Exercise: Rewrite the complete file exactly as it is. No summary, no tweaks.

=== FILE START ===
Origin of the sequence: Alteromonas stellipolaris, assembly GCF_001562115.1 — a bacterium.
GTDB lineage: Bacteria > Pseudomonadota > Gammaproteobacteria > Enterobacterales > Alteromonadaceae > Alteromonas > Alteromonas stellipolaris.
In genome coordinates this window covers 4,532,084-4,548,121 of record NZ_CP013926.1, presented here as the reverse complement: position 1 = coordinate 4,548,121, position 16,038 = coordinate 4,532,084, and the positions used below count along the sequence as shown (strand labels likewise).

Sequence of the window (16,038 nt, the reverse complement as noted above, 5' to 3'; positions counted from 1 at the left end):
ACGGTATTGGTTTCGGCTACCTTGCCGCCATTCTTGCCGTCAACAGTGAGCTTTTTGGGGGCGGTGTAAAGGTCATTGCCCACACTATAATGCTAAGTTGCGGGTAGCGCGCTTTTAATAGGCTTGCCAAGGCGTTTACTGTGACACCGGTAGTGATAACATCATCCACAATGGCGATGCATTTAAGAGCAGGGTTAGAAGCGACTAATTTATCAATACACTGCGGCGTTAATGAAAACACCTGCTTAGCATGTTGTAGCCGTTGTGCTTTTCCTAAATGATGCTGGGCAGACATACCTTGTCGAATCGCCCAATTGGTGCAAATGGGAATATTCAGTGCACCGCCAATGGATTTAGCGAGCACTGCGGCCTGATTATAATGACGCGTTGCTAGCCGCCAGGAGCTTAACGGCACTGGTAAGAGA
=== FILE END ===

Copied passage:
Origin of the sequence: Alteromonas stellipolaris, assembly GCF_001562115.1 — a bacterium.
GTDB lineage: Bacteria > Pseudomonadota > Gammaproteobacteria > Enterobacterales > Alteromonadaceae > Alteromonas > Alteromonas stellipolaris.
In genome coordinates this window covers 4,532,084-4,548,121 of record NZ_CP013926.1, presented here as the reverse complement: position 1 = coordinate 4,548,121, position 16,038 = coordinate 4,532,084, and the positions used below count along the sequence as shown (strand labels likewise).

Sequence of the window (16,038 nt, the reverse complement as noted above, 5' to 3'; positions counted from 1 at the left end):
ACGGTATTGGTTTCGGCTACCTTGCCGCCATTCTTGCCGTCAACAGTGAGCTTTTTGGGGGCGGTGTAAAGGTCATTGCCCACACTATAATGCTAAGTTGCGGGTAGCGCGCTTTTAATAGGCTTGCCAAGGCGTTTACTGTGACACCGGTAGTGATAACATCATCCACAATGGCGATGCATTTAAGAGCAGGGTTAGAAGCGACTAATTTATCAATACACTGCGGCGTTAATGAAAACACCTGCTTAGCATGTTGTAGCCGTTGTGCTTTTCCTAAATGATGCTGGGCAGACATACCTTGTCGAATCGCCCAATTGGTGCAAATGGGAATATTCAGTGCACCGCCAATGGATTTAGCGAGCACTGCGGCCTGATTATAATGACGCGTTGCTAGCCGCCAGGAGCTTAACGGCACTGGTAAGAGA